Does it cover sticker shock?
By Tom Purcell
Published: Saturday, Oct. 19, 2013, 9:00 p.m.
Rebecca was stunned when she opened her mail last week.
Her insurance carrier, Highmark BCBS, said her health insurance premium would rise 40 percent this year and her policy would be canceled on Dec. 1, 2014.
She had purchased the policy in 2009, after her husband had passed away from lupus, which he'd contracted 10 years before. His employer's insurance covered virtually all of the $1.1 million cost of his care during the last 66 days of his life.
With three children to raise, Rebecca knew how important it was to have good coverage. Her husband's company covered her for three months after he died. That gave her time to buy her own coverage with Highmark — though paying the $400 monthly premium would not be easy.
She worked two or three jobs to make ends meet — jobs that allowed her to be home when her kids got home from school. She was thankful to receive $1,300 a month in widow's benefits from Social Security, which her husband had paid into for years (she will soon lose these benefits when her youngest turns 16). Her combined income is $47,000 a year.
By scrimping and saving, she has been able to pay her mortgage and insurance, feed her kids and get the oldest two through college (thanks to several loans she is repaying).
So, she was stunned when she found out what her new insurance policy would cost.
The Highmark representative explained that her new policy had to meet all the requirements of the Affordable Care Act (ObamaCare). It would have to cover things she does not want or need — such as mental health problems, substance abuse and maternity care.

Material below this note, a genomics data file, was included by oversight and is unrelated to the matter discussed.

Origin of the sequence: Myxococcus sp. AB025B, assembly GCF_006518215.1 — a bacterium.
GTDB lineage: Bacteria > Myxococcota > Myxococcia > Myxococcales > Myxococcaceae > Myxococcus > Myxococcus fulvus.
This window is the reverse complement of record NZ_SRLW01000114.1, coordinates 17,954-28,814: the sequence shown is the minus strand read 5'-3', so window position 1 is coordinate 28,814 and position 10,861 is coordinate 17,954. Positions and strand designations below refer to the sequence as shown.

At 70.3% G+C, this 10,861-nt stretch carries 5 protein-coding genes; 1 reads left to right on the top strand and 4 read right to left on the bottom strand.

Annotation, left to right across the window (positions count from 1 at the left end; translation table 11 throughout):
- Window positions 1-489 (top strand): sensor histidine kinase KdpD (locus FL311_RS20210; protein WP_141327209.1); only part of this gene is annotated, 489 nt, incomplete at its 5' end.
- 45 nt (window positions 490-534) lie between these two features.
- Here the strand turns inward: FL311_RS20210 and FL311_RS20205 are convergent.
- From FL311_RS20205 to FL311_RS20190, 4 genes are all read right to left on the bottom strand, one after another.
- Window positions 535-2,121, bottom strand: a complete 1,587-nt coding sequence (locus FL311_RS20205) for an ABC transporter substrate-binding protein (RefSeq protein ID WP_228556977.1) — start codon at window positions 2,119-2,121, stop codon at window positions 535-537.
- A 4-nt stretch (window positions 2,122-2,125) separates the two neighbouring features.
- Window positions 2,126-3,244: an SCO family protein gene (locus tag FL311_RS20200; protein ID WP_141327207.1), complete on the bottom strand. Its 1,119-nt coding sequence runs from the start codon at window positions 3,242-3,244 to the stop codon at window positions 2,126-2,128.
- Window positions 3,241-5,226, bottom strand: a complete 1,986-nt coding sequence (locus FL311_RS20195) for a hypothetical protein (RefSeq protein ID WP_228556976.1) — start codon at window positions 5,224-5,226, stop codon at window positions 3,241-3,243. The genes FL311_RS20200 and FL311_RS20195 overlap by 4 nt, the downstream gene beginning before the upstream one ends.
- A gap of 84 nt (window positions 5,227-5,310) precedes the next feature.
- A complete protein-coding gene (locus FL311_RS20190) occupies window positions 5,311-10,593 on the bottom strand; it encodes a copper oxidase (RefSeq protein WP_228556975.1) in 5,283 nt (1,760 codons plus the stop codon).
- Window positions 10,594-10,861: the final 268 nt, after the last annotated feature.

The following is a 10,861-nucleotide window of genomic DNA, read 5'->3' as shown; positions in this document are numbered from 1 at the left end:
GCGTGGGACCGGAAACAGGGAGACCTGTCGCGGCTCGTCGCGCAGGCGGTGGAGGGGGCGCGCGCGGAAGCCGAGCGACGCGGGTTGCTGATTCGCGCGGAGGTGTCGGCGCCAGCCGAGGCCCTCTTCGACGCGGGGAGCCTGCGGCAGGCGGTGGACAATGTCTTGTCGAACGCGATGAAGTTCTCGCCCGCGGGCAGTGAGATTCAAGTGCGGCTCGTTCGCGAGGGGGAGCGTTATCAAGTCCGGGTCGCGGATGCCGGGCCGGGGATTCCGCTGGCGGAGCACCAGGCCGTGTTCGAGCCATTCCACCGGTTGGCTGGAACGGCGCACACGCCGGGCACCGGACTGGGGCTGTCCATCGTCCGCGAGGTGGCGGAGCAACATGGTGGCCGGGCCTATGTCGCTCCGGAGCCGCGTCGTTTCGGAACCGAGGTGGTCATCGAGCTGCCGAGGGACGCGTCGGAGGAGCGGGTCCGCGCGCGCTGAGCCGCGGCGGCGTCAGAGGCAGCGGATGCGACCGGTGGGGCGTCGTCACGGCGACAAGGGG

She asked the representative to help her choose a policy similar to what she had. The closest match he could find was a comprehensive PPO policy.
Her deductible would go from $1,200 to $1,500 per person, but her family deductible would increase from $2,400 to $5,000.
Her 90-percent copay would rise to 80 percent. Instead of being responsible for only 10 percent of her medical bills, after the deductible is met, she would be responsible for 20 percent. Her maximum out-of-pocket costs would soar from $2,000, after deductibles, to $12,000.
Her premium would go from $400 to $884 per month — an increase of almost $6,000 per year.
If she or one of her children were to get ill, as her husband did, her out-of-pocket costs would run about $24,000 a year.
Surely there are subsides for people in Rebecca's position?
Not in her case.
If her three children were younger, she would be eligible for a $6,000 tax credit. But her two oldest kids have just entered the workforce and their combined income disqualifies them.
If she covers just herself and her youngest child, her $47,000 income is still too high to qualify for subsidies.
She is too proud to accept subsidies in any event. She doesn't want taxpayers picking up the tab for her coverage. In fact, ObamaCare subsidies will cost taxpayers $1.9 trillion over the next decade.
Her only solution is to find a full-time job that provides benefits — if she can find an employer that offers them. Employers, too, are seeing their premiums soar.
Virtually everyone agrees our country needs to help the uninsured and those with pre-existing conditions get coverage and care.
However, ObamaCare is essentially forcing those who buy their own insurance to pay double or triple costs to cover those without insurance or who have pre-existing conditions — and a good many of these middle-class people will not qualify for subsidies.
The shame here is that there are creative ways for the government to solve the problem by establishing guidelines while unleashing market forces. This is demonstrated by Medicare Part D, a successful entitlement program that provides drugs to the elderly poor.
Under Part D, seniors are free to choose among a variety of benefits, costs and plans offered by private insurers. According to the Heartland Institute, Medicare trustees estimated a 2013 average monthly cost of $61 — the actual costs are HALF that.
In any event, lots of people are getting sticker shock as they learn how much their premiums will increase. And despite the president's promises, many people will not get to keep their current coverage.
Just ask Rebecca.
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